Released on June 5, 1972 (Warner Bros)
In June of 1972, I was a hyperactive six-year-old kid already in love with music courtesy of my parents and older cousins and kids in the neighborhood. As a military brat then living in Germany, it was not uncommon to get an earful of music blasting from some American GI or teen’s portable radio while racing my bike around the neighborhood. It was this accidental “musical contact buzz” that exposed me to music by bands like The Sweet, Slade, and the ever so creepy cool Alice Cooper.
Starting in the very early ’70s, glam / glitter rock dug its bright polished nails into my eyes, ears, heart, and soul and never let go. To this day, I still get an amazing rush listening to everything from Angel and KISS to Mott The Hoople and Mud to The New Dolls and Starz, and all matter of catchy colorful rock and roll. So it was no wonder that when I first set my eyes and ears on Alice Cooper, I was captivated. By the time the School’s Out album was released, I was full on hooked!
To this day, I still find it humorous that I am not really a fan of the band’s music released before 1971’s Love It To Death as this is the first bit of Alice Cooper I was exposed to. “I’m Eighteen,” “Is It My Body” and “The Ballad Of Dwight Fry” (while at the time going completely over my head) still remain some of my all-time favorite Alice Cooper tunes. The Killer album, also released in 1971, had even more killer (pun intended) tracks. While School’s Out (released a few months later) would host fewer singles, it is one of the earliest albums in my musical education to be filled with great deep tracks that I absolutely loved and still dig on up to this day.
Released just as the summer of 1972 kicked off, I can still remember the title track being cranked loud on many different radios as the older kids hooped, hollered, and ran all over to kick off vacation. To this day, I wonder what the Germans thought watching all these crazy shaggy-haired American kids go crazy all around them. I would imagine at least on a few occasions that they had to question having Americans living on German soil. Maybe they even thought we were “just a little insane” like Alice sang on my personal fave track from the record “Luney Tune.” Funny thing is that years later, my fellow musician friends still seem perplexed as to why I love this tune so much but just one listen and anyone can see how a little kid in 1972 would be sucked in. The lyrics rhyme and flow so well.
Even Mother Goose couldn’t have made it more palatable for kids. Did I know what it was even about? Well no. I was way too young but a few years later, this and other Alice Cooper songs would become my pubescent soundtrack despite by then being the furthest thing from cool.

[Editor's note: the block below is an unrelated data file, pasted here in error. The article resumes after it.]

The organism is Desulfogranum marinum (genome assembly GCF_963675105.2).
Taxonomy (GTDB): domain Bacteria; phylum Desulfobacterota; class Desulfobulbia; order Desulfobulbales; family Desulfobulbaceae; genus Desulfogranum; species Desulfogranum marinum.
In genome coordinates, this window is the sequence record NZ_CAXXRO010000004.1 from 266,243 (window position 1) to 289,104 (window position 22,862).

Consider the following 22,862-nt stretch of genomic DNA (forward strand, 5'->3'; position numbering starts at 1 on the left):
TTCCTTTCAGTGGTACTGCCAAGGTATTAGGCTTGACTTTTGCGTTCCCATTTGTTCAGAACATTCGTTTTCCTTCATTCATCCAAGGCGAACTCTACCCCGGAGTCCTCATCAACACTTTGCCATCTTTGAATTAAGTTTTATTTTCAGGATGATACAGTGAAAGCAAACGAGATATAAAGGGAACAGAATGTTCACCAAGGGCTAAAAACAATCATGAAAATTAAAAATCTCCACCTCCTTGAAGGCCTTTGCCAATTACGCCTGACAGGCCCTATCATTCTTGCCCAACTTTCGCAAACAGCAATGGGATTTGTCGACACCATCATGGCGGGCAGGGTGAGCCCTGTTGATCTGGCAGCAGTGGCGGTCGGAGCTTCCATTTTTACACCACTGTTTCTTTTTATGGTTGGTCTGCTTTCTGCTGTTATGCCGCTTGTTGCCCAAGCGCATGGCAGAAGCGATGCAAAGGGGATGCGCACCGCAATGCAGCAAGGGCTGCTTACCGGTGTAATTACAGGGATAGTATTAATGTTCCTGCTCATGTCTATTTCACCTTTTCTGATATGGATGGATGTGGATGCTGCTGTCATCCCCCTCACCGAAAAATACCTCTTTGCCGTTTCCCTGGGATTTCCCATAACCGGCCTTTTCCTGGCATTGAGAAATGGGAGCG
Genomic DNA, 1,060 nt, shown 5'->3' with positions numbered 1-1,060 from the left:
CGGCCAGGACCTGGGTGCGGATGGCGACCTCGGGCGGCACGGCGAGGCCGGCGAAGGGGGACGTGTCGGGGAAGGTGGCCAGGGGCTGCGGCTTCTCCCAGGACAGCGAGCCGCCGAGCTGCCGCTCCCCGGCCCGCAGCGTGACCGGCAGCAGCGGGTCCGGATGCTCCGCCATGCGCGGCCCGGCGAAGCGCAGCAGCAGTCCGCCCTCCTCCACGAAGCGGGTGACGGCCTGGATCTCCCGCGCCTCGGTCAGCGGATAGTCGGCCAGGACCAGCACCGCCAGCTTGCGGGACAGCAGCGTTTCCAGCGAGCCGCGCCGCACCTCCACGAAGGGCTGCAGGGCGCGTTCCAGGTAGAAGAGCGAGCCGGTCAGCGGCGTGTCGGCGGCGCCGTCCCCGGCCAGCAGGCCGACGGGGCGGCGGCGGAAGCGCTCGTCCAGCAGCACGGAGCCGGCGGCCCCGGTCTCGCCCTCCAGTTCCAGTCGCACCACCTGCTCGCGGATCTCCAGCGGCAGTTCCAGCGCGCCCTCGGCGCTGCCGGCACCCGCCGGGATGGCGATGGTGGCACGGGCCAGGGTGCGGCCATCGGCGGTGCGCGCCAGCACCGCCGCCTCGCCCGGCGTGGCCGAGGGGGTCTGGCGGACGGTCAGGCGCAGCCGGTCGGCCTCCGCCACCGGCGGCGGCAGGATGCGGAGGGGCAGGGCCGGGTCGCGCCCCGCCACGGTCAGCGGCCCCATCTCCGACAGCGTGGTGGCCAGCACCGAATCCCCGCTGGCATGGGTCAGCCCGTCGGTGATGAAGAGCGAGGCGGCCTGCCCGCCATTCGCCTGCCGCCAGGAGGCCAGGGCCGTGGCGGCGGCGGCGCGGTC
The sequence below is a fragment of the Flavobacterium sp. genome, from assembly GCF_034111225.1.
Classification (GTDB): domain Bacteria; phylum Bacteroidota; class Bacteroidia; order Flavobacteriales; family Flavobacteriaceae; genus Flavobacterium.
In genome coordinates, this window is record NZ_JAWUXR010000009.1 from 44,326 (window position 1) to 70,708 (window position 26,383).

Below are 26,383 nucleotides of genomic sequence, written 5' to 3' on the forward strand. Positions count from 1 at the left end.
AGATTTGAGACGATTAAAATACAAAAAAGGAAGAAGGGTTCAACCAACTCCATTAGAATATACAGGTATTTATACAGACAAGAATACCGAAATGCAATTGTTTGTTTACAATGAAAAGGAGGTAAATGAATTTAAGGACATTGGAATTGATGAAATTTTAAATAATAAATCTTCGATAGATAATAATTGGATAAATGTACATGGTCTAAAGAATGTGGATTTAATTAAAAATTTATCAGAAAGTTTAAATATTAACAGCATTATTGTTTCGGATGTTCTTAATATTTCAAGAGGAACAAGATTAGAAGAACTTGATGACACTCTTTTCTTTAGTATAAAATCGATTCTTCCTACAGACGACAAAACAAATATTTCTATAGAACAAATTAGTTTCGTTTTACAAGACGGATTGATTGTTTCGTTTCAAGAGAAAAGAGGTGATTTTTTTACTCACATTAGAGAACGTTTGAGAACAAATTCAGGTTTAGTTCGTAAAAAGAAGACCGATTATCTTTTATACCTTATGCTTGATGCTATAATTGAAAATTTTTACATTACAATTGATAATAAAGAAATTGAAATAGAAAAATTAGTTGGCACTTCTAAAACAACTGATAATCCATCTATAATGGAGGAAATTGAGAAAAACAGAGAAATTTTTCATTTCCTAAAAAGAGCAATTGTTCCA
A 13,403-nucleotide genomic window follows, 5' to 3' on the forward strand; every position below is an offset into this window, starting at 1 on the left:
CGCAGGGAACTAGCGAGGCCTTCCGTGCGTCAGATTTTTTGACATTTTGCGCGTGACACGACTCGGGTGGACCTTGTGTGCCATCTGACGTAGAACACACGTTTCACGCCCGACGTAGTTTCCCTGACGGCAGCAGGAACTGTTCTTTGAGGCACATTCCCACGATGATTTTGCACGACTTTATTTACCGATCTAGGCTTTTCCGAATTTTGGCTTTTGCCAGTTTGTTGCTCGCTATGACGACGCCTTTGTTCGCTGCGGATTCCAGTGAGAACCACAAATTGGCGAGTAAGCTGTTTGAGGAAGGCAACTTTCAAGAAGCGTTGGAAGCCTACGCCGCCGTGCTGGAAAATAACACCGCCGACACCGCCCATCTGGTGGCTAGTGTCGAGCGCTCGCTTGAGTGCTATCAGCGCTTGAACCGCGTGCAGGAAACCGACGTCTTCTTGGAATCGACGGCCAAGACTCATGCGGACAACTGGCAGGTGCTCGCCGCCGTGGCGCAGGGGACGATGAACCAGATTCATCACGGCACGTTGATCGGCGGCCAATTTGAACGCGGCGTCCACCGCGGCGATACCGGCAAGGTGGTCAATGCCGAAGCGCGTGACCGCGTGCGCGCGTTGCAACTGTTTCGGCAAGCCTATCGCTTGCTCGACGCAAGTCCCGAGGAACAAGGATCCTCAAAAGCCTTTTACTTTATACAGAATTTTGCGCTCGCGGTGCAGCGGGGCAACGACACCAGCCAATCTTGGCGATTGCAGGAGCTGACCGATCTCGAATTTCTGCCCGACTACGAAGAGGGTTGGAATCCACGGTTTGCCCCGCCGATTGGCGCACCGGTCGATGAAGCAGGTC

While I find them kinda weird now, at the time “Gutter Cat vs The Jets” and “Alma Mater” were like watching Saturday morning cartoons with my ears while “Blue Turk” and “My Stars” brought a sort of variety show cabaret to the party. Being that all throughout the ’70s television, especially variety shows, were all the mainstream rage, the tunes connected in a way that other rock bands at the time couldn’t. Of course now, years later, everyone knows how obsessed Alice himself was with television. But hey, back then most Americans were.
“Public Animal #9” perhaps closest resembles what fans loved most about the last couple of albums leading up to School’s Out. While it doesn’t at first kick off that way, once the opening guitar solo hits, the tune is classic Cooper and is full of the rebellious content that drew teenagers (particular teenage boys) in at the time.
The following year, Alice Cooper would release their final two albums as a band – the amazing Billion Dollar Babies and Muscle Of Love – before Alice would go solo with his 1975 hit album Welcome To My Nightmare. By the end of the ’70s, the guy once considered every parent’s nightmare was knee deep into odd sounds and it wouldn’t be until the mid-’80s that he would get back to rocking with “comeback” album Constrictor and until this day, he hasn’t stopped. But before all of those ups and strange downs, Alice Cooper, the man AND the band unleashed the centerpiece of what many consider to be his greatest period of work – School’s Out.
Forty-five years later, the title track still stands as the ultimate tune to tear out of school with to kick into summer. And forever we will be grateful.
01. School’s Out
02. Luney Tune
03. Gutter Cat vs the Jets
04. Street Fight
05. Blue Turk
06. My Stars
07. Public Animal #9
08. Alma Mater
09. Grand Finale
Alice Cooper – vocals
Glen Buxton – lead guitar
Michael Bruce – rhythm guitar, keyboards, backing vocals
Dennis Dunaway – bass guitar, backing vocals
Neal Smith – drums, backing vocals
Bob Ezrin – keyboards
Dick Wagner – lead guitar (1)
Rockin’ Reggie Vincent – guitar, backing vocals
Wayne Andre – trombone (5)
Produced by Bob Ezrin
Reviewed by John Stoney Cannon for Sleaze Roxx, June 2017
Alice Cooper playing “School’s Out” in 1972 on television:
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Alice Cooper playing “Public Animal #9”: